Here the units that are used in everyday life differ from the SI units for volume. In the SI, units of volume are based upon the metre, with a cubic metre being standard. However, this is a very large volume and not of much use to us when measuring everyday objects. To get an idea of how large 1 cubic metre is, imagine a box that is 1 metre high by 1 metre wide by 1 metre long – that is 1 cubic metre and would be a lot of milk!
The base unit for volume that is used in everyday situations is the litre (abbreviated as ‘l’ – lower case ‘L’, not upper case ‘i'). This is from the metric system of measurement on which the SI is based. Adding the prefixes as before gives us the related units of millilitre (ml) and centilitre (cl). Note this could also be continued to include a kilolitre, but larger volumes are usually measured in cubic metres, where 1 cubic metre is the same as 1000 litres (or a kilolitre).
Again, using the knowledge of prefixes it can be deduced that a millilitre is a thousandth of a litre, and a centilitre is a hundredth of a litre. From this the following can be stated:
- 1 litre = 1000 ml
- 1 litre = 100 cl.
These relationships can also be displayed in a diagram, showing how to convert between the different units, as shown below:
Now you’ve had lots of practice with converting between units, see how you get on with this next activity. Think back to the start of Week 1 – do you feel that the activities are now becoming more straightforward?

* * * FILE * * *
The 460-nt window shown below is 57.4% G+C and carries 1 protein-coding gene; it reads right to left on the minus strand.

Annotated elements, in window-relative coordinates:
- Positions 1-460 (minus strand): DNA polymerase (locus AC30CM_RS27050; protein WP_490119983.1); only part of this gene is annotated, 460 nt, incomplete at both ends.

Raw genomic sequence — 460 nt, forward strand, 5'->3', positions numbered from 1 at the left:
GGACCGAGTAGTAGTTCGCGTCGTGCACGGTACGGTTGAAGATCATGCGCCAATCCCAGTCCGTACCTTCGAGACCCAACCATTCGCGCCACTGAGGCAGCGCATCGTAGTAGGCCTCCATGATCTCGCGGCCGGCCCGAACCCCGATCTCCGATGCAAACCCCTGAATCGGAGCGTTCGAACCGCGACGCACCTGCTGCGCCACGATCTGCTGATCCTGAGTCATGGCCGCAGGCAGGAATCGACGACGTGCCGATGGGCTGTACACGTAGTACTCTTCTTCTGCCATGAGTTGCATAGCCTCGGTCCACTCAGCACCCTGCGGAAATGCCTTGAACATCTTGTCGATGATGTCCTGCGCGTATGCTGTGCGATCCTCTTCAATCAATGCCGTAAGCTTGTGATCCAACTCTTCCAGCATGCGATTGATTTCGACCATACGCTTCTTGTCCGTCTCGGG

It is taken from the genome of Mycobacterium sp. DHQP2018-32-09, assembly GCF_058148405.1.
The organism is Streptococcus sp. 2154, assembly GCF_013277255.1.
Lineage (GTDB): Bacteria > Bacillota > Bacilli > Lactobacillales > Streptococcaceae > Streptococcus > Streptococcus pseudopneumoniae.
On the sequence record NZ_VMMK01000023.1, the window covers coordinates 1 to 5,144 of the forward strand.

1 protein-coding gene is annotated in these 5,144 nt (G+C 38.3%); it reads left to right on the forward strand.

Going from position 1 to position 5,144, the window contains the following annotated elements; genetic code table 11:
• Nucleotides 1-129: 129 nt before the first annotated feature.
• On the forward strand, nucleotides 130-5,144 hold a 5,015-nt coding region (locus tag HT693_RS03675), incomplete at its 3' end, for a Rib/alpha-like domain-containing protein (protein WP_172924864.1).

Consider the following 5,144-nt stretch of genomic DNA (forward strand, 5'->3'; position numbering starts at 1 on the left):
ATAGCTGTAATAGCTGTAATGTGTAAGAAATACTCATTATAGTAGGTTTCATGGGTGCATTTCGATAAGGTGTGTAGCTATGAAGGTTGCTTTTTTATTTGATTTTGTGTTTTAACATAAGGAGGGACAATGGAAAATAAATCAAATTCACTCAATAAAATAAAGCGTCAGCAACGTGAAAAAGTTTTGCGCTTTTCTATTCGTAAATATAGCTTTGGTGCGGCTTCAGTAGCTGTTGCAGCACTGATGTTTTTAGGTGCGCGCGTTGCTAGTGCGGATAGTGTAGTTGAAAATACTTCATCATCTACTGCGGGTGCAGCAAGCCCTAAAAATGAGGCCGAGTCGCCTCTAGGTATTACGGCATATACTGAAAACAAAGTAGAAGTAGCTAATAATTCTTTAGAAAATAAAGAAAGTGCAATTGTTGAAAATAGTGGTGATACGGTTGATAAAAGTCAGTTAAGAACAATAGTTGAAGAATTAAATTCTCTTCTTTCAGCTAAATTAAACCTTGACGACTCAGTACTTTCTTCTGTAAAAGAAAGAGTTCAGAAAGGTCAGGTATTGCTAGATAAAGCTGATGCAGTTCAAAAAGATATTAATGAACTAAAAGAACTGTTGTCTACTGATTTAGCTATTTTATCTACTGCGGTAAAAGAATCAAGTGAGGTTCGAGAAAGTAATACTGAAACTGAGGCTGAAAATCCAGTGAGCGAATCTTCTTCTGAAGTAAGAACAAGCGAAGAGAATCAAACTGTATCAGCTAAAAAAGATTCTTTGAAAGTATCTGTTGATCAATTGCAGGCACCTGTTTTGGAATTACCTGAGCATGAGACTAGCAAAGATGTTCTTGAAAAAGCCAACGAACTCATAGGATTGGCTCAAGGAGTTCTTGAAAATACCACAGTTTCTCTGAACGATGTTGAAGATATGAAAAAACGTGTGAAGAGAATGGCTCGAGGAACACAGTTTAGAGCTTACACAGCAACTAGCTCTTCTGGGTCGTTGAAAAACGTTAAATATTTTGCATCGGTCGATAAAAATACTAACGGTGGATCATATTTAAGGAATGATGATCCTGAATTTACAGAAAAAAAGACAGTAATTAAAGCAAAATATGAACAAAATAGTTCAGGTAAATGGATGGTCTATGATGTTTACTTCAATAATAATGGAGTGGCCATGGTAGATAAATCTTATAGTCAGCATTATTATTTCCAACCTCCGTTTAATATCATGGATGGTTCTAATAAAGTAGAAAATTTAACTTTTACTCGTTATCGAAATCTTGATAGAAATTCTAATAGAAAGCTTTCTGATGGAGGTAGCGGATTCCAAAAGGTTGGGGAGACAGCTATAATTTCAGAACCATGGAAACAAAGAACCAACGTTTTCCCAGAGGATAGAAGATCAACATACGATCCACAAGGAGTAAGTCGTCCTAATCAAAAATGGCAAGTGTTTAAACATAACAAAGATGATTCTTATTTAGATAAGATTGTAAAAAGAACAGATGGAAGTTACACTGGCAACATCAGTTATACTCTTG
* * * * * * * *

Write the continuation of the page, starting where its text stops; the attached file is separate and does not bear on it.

Activity 5 Volume
- a.You fill your car with 35.6 litres of fuel one day and four days later, another 15.2 litres. How much fuel in total have you put in your car this week in centilitres? Remember, clicking on ‘reveal comment’ will give you additional hints and tips.
Converting from a physically larger to a physically smaller unit, means you need to multiply.
b.A bottle contains 14 cl of medicine. The dose is 5 ml. How many doses can be given from this bottle?
Click on reveal comment if you need a hint.
You are dealing with different units here, so you need to start by converting 14 cl to ml or 5 ml to cl.
You may find it easier to convert 14 cl to ml.
To find the number of doses, the volume of the bottle and the dose need to be in the same units.
There are 10 ml in 1 cl.
You have probably guessed by now that the next topic will be the imperial units for volume. Some of these will no doubt prove more familiar than others, as they are still used in some everyday situations, such as buying drinks.